Tuesday, June 10, 2008

Summits of Bothell... More Rain, More Hills

I wouldn't be complaining if this was February. Or even March. But this is June. This is spring. This is two weeks from the start of summer. Someone apparently hasn't informed those in the weather factory.

Our day began with five of us in the Eastside Church parking lot contemplating the impending ride and the current weather. We decided to take it on, bravely confronting whatever rain or wind would come our way. I knew we were doomed when my wife called in the middle of our pre-ride devotion and prayer to inform me it was dumping buckets at our home seven miles away.

Ironically, our devotional thought for the day was about resisting discouragement! “So don’t get tired of doing what is good. Don’t get discouraged and give up …” (Galatians 6:9 NLT). The closing thought was "...great people are really just ordinary people with an extraordinary amount of determination. Great people don’t know how to quit." After reading that, I turned to the others and said, "I guess we can't bag out on this ride now!" However, only three of us would finish this ride. One rider didn't make it out of the parking lot. Well, technically she did, but it was in her car driving away. No bike ride today for her. A second rider, who shall remain nameless, (but who's first name is the same as mine and last name rhymes with "stir,") also turned away after about four miles, remarking something about warmer, drier weather in the South... like Bellevue.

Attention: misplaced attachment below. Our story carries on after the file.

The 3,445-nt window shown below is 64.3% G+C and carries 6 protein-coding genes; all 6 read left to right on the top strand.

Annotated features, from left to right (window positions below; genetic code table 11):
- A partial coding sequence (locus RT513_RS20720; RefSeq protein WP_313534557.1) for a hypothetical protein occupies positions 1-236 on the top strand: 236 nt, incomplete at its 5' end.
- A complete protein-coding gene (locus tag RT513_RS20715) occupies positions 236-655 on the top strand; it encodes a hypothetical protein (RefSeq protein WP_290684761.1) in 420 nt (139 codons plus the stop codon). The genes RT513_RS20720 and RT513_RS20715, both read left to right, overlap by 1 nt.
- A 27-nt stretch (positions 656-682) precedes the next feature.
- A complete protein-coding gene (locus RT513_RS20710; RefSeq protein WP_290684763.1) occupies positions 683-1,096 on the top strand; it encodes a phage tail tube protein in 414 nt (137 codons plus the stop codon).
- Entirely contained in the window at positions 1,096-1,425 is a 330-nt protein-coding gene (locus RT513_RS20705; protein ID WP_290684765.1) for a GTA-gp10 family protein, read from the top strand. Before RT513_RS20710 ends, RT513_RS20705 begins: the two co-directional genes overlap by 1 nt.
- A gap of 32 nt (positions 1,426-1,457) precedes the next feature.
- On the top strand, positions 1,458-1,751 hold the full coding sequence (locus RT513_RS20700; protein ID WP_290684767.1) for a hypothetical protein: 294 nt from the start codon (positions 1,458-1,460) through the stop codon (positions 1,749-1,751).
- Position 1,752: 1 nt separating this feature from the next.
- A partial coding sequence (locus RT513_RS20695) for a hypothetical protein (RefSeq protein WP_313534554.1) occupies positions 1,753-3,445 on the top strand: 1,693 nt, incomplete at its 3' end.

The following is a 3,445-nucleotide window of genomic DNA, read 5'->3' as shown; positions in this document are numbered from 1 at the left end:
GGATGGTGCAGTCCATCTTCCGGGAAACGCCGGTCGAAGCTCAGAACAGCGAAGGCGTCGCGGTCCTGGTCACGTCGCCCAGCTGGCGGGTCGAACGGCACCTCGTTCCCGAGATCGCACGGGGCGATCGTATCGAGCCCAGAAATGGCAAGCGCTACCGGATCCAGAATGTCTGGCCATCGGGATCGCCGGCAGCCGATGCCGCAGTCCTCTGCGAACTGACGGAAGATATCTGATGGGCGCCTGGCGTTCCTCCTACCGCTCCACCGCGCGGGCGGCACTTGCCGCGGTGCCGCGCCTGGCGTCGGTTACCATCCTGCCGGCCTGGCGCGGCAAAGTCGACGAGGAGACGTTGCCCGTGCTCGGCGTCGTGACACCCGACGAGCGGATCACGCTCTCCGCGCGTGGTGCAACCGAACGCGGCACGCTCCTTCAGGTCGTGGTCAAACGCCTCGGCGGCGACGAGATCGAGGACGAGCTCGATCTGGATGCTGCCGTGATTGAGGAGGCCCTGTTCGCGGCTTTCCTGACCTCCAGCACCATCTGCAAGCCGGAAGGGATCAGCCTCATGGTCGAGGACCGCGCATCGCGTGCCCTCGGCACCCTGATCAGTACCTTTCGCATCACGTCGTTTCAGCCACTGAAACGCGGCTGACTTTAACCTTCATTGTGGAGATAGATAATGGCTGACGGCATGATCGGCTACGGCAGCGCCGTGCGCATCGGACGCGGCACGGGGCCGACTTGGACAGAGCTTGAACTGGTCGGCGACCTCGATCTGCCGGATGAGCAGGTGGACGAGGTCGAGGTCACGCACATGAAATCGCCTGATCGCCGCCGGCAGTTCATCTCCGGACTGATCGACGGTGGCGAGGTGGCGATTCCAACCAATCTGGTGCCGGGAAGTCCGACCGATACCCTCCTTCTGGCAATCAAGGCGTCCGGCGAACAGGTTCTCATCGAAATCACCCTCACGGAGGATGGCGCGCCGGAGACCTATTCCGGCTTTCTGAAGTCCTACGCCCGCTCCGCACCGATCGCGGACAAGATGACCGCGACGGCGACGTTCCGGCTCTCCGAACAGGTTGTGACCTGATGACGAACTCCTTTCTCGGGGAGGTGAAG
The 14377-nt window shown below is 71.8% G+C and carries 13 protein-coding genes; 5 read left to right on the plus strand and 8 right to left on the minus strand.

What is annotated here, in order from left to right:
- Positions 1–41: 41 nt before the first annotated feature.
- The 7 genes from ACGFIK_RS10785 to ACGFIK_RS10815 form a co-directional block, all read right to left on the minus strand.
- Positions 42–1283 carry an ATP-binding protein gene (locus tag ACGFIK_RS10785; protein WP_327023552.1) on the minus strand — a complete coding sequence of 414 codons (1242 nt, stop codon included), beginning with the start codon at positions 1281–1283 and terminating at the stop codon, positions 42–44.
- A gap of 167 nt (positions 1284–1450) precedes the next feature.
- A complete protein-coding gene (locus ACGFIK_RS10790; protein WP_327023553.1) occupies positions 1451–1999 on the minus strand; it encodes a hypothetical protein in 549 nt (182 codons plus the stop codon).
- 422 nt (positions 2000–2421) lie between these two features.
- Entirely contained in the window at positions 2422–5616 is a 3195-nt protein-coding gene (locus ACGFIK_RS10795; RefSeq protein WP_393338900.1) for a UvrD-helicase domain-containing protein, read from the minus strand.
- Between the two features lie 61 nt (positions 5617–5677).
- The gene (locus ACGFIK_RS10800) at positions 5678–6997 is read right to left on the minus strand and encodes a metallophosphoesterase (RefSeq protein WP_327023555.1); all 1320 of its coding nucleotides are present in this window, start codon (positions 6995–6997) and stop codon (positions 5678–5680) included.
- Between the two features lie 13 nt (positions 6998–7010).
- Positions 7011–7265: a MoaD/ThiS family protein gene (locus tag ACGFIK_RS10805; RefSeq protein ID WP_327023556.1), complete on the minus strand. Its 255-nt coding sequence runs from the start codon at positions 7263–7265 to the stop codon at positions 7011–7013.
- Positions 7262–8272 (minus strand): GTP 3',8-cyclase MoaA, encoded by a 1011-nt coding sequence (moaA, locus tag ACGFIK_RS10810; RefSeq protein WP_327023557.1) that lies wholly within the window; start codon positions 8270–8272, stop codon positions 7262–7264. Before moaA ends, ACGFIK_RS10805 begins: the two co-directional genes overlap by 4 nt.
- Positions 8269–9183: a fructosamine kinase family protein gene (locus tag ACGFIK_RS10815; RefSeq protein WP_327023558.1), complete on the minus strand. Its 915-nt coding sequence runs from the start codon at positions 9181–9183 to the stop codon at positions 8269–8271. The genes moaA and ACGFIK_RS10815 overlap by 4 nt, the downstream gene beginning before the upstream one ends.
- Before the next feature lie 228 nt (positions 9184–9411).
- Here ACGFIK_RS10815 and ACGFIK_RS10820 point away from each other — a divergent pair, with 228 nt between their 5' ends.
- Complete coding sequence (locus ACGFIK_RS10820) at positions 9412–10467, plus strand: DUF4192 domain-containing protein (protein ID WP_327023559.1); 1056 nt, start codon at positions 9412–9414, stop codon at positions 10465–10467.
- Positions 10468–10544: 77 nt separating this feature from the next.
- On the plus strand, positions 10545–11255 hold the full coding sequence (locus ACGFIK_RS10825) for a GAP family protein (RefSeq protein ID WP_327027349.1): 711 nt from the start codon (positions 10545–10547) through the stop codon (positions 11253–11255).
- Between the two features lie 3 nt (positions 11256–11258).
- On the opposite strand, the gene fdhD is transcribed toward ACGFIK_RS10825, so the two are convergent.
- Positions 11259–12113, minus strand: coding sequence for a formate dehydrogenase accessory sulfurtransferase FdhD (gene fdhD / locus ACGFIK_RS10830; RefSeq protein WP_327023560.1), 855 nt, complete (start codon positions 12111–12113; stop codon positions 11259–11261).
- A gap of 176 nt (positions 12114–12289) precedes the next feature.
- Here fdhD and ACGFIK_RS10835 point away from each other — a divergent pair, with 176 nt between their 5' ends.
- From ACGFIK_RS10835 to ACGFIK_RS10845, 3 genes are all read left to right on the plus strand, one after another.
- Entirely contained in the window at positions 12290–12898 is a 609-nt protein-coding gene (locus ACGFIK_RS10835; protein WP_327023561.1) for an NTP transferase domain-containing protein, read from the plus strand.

So Jim, Ken, and myself pressed on. Our route was the Summits of Bothell, which covers eight summits in 38 miles with 3,250 ft. of vertical elevation gain. "More per mile than RAMROD," the website says. We began our ascent of Norway Hill and stayed fairly dry all the way until our climb up Brickyard Road. The scandinavian theme stayed with us. In our heaviest rainfall, Ken said, "The Scandinavians say there's no such thing as bad weather, only BAD CLOTHING!" How true. This was a day for the winter rain gear. But I've also learned over the years that when your clothing and body reach the saturation point, you really can't get any wetter.

One of the funniest moments was when Jim asked us to stop under the 405 overpass. He then proceeded to pull out a cheap, disposable hotel shower cap and placed it over his bike helmet. I've seen ugly helmet covers, but this takes the cake. But fair to say Jim's head stayed warm and dry for the remainder of the ride.

So up and down the hills we went. Getting wetter, climbing harder, riding faster. After 25 miles, I deemed our ride ready to conclude. We turned back toward downtown Bothell and climbed our final hill to Eastside Foursquare Church. Upon arriving in the parking lot, the skies dried up and the rain abated. But we had succeeded in resisting discouragement and not quitting. We're not extraordinary people. We're just ordinary cyclists with an extraordinary amount of determination. We don't know how to give up. Or maybe... we just don't have enough sense to come in from out of the rain.

Riders: Jim, Ken, Bob
Dist: 28.48
Time: 2:21
Avg: 12.0
Max: 32.7

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